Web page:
After you've had braces or any other type of dental work that changes the positioning of your teeth, there's a good chance your dentist may tell you that you need a retainer. A retainer helps keep your teeth in the correct position and prevents them from shifting. Hearing you need to wear a retainer is a bit of a buzzkill, but you'll be happy you wore one in the long run.
Many people are familiar with removable retainers. But if an orthodontist told you to wear a permanent retainer, would you know what they are talking about? Below, we break down everything you need to know about permanent retainers.
Meet the Expert
What Is a Permanent Retainer?
"A permanent retainer is a metal wire—similar to braces but not as obtrusive—that is glued to your teeth," Tasios says. "It is used after braces are removed to keep teeth in place." The wire is flexible and is attached to the inside of your teeth with dental cement, either in the upper or lower arch of your mouth.
Who Needs a Permanent Retainer?
Your dentist or orthodontist might recommend a permanent retainer for several reasons. The first is if you're not following guidelines about wearing a regular, non-permanent retainer. "Since so much time and money are spent on straightening the teeth, a retainer is highly advised simply because the teeth will generally move back if not worn," Kalasho says. "If you know you will lose or never wear a removable retainer, we advise a permanent one."
Some dentists are also now having people wear removable and permanent retainers to improve long-term results. In this situation, permanent retainers are placed on the bottom teeth, and removable retainers are used for top teeth, Tasios says.
What are the Benefits of a Permanent Retainer?
One significant benefit of a permanent retainer is that you can't lose it. You also won't need to bother taking it on and off regularly, which can be annoying. Permanent retainers are also pretty resilient to damage.
If you're self-conscious about how a retainer might make you look or sound, a permanent retainer has some benefits. "Another key advantage is a permanent retainer is secured behind your teeth, so it's invisible to the world, and it doesn't affect how you talk," Tasios says.
Do Permanent Retainers Have Any Drawbacks?
There's no way to sugarcoat this: permanent retainers can get a bit icky. Because permanent retainers are stuck in place, they can be tricky to brush around and clean. This can lead to a lot of gross gunk and buildup if you're not careful about cleaning.
"The biggest drawback of a permanent retainer is it causes a lot of buildup, which leads to bad breath, cavities, and gum disease in the area," Kalasho says. "I have yet to see a well-kept permanent retainer. Most of the time, due to the position of the salivary gland and the roughened surface of the cement, bacteria hardens relatively quickly on a permanent retainer, leading to bleeding and irritated gums at the site of the retainer."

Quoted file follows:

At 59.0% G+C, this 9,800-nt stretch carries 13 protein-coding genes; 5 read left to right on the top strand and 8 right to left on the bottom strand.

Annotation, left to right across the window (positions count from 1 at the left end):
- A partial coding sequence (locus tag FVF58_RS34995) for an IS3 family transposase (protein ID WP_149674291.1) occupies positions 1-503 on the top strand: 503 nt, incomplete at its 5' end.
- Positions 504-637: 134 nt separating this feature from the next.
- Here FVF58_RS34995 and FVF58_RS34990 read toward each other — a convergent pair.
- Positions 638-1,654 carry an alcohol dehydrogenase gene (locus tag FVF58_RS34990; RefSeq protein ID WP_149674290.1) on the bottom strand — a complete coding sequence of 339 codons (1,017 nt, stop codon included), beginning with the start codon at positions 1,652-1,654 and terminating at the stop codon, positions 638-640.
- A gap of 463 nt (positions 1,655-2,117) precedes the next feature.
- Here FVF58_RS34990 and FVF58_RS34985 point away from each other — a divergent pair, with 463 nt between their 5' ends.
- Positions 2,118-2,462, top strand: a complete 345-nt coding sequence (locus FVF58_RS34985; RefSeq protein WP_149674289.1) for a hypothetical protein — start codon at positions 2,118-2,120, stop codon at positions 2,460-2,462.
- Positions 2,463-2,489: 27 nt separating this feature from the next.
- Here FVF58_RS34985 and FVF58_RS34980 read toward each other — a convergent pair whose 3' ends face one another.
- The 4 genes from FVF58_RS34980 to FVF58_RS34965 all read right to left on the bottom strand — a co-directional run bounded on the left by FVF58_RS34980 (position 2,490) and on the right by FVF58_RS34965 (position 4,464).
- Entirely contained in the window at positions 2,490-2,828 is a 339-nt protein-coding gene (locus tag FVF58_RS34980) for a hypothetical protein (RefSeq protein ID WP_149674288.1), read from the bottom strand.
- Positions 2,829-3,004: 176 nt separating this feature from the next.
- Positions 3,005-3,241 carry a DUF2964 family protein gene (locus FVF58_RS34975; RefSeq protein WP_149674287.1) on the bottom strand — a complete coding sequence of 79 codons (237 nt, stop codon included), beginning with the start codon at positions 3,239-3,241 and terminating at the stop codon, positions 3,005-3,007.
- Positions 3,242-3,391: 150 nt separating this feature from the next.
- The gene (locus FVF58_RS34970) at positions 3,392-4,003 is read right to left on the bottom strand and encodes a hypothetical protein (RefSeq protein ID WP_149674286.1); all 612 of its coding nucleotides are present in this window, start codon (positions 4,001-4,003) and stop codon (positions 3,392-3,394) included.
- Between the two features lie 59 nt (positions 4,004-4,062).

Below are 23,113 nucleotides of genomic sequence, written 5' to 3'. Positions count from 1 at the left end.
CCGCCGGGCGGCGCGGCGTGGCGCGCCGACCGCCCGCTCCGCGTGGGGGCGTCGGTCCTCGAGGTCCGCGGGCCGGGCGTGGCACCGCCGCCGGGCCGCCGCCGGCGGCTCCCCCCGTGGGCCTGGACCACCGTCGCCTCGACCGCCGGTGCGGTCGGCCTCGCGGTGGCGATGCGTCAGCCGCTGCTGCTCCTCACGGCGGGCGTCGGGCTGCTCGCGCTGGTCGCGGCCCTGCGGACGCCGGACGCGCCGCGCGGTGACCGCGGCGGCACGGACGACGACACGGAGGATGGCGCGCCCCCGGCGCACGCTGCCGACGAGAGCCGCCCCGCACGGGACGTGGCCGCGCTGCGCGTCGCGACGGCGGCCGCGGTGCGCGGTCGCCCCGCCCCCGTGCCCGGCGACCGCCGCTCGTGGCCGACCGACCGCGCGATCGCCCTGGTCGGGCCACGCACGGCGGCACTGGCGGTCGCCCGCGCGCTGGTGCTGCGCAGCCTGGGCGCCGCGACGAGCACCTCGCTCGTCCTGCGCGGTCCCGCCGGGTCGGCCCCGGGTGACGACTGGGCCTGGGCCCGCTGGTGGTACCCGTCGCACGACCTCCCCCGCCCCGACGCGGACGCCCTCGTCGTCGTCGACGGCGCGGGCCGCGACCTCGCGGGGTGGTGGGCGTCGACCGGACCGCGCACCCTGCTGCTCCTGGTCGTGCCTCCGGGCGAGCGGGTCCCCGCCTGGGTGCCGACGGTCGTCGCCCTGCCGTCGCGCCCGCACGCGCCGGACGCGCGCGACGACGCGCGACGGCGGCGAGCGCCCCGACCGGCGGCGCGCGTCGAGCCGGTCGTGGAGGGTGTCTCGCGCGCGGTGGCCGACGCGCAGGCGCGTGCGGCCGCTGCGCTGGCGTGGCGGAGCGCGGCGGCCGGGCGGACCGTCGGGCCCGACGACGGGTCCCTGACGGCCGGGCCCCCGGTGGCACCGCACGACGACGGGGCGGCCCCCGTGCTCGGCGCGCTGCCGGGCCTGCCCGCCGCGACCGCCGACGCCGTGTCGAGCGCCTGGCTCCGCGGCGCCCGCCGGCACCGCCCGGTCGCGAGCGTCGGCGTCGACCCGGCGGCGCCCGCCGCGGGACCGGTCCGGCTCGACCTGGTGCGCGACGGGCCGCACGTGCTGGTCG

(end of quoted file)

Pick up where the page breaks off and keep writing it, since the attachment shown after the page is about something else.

Permanent retainers can also be uncomfortable, especially if the metal rubs against your tongue or the wire breaks or detaches from your teeth.
How To Prepare for a Permanent Retainer
There isn't much preparation required for a permanent retainer—the process is a lot like getting braces, Tasios says. The permanent retainer will be custom-made and cut to fit in your mouth. It's usually held in place with cement. You won't feel any pain and the whole process is pretty straightforward, Kalasho says. Before your appointment, brush and floss your teeth and ensure you fully understand all aspects of caring for a permanent retainer.
You might want to mentally prepare for how long your permanent retainer will be sticking around. As the name implies, people wear permanent retainers for a long time—far longer than they'd wear a removable retainer. "A patient will wear a removable retainer from four months to a year but will need to wear a permanent retainer for years," Tasios says. "Some even wear them up to 10 or 20 years, but that is decided on a case-by-case basis."
How to Care for a Permanent Retainer
If you have a permanent retainer, don't slack on cleaning. You'll need to clean your permanent retainer every day, carefully covering all ground with your toothbrush, including small crevices and other hard-to-reach areas. Kalasho recommends using an electric toothbrush with a round head that can fit behind your teeth and more easily access areas that are hard to get to. She also recommends using a water flosser. "Use the water flosser at a higher setting to push any food or debris that will get caught between your teeth and on the retainer," Kalasho says.
If you don't have a water flosser, use dental floss regularly. Kalasho recommends seeing a dental hygienist every three months for a cleaning. "They are the only people who can clean it well enough to keep you from developing gum disease in the area," she says. "Remember gum disease is the cause of tooth loss because its most progressed form involves bone loss.
A permanent retainer's price tag can be a bit of a drawback. They typically cost between $150 and $1,000, Tasios says. But, you'll also need to pay for regular visits to your orthodontist and dentist for check-ups and cleanings. You'll also need to factor in-office visits to address issues, like a broken wire or a loose retainer.
Permanent retainers can be helpful for people who might have trouble getting themselves to wear a removable retainer. But permanent retainers are very tricky to keep clean and can lead to problems like cavities, gum disease, and bad breath. If you're considering a permanent retainer, ensure you're fully aware of everything involved before taking the plunge.